(Okay, so technically this may not belong on a "reading list.") Duncan previously created The History of Rome podcast, which is one of my favorites. Revolutions is his new project, and it just launched. Get on board now.
This would be a great starting place for high-school or freshmen STEM curricula. As a bonus, it has this nice epigraph from Richard Hamming:
"In science, if you know what you are doing, you should not be doing it. In engineering, if you do not know what you are doing, you should not be doing it. Of course, you seldom, if ever, see either pure state."
I'm at the tail end of a doctoral program and going on the job market. This is good advice. What's disappointing is that this would have been equally good and applicable advice for people going on the job market back when I started grad school. The fact that we're five years (!!) down the road and we still have need of these sorts of "surviving in horrid job markets" pieces is bleak.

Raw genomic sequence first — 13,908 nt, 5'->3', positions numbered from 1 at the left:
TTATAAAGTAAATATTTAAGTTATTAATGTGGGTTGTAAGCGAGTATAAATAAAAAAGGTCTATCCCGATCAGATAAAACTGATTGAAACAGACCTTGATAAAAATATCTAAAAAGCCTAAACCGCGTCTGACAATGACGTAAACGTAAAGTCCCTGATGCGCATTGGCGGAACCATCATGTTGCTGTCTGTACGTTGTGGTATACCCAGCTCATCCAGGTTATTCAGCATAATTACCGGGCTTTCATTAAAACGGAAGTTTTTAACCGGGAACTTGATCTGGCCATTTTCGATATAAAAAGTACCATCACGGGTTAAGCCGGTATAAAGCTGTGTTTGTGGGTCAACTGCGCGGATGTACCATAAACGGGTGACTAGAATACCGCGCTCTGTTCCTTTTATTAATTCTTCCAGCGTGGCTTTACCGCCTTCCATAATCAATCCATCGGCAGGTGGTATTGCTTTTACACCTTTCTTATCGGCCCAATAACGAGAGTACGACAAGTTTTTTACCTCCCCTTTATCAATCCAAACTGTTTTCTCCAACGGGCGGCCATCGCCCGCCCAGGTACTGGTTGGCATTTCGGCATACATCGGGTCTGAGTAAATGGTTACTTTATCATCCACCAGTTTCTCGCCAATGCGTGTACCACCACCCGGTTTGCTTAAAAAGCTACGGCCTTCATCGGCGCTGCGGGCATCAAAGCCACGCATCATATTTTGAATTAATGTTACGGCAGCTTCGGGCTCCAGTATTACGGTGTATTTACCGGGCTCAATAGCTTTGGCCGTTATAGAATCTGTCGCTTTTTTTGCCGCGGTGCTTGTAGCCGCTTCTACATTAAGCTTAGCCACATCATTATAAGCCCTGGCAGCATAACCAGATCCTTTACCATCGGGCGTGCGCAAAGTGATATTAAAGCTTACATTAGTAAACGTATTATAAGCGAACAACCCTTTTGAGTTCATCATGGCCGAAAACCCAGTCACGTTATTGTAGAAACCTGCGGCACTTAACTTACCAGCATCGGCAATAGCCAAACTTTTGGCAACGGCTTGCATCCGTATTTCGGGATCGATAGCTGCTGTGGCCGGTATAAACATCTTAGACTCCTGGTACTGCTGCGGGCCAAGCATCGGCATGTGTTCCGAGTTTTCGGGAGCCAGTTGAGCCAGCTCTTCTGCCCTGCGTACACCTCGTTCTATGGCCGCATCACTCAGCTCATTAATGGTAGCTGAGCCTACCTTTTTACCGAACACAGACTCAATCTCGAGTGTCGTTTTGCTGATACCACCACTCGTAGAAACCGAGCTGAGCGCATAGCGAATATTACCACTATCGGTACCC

set show-all-if-ambiguous on
set completion-ignore-case on
This allows you to search through your history using the up and down arrows … i.e. type cd / and press the up arrow and you'll search through everything in your history that starts with cd /.
Wow. That is not an exaggeration at all: the most useful thing. I am so thrilled to finally be able to search my shell history the same way I can my Matlab history. I've been able to do this there for ages and my mind still hasn't caught up with not being able to do it in the shell.
If it's not clear to you why this is useful or why it pleases me, I don't think there's anything I can do to explain it. Sorry.
PS Anyone have first-hand experience with the fish shell? The autocompletions and inline, automatic syntax highlighting seem clever. I need to get around to giving it a try on one of my boxes.
The problem is not a lack of interest, but the lack of cheap, programmable hardware for teenagers to cut their teeth on. For typical youngsters, computers have become too complicated, too difficult to open (laptops especially) and alter their settings, and way too expensive to tinker with and risk voiding their warranty by frying their innards.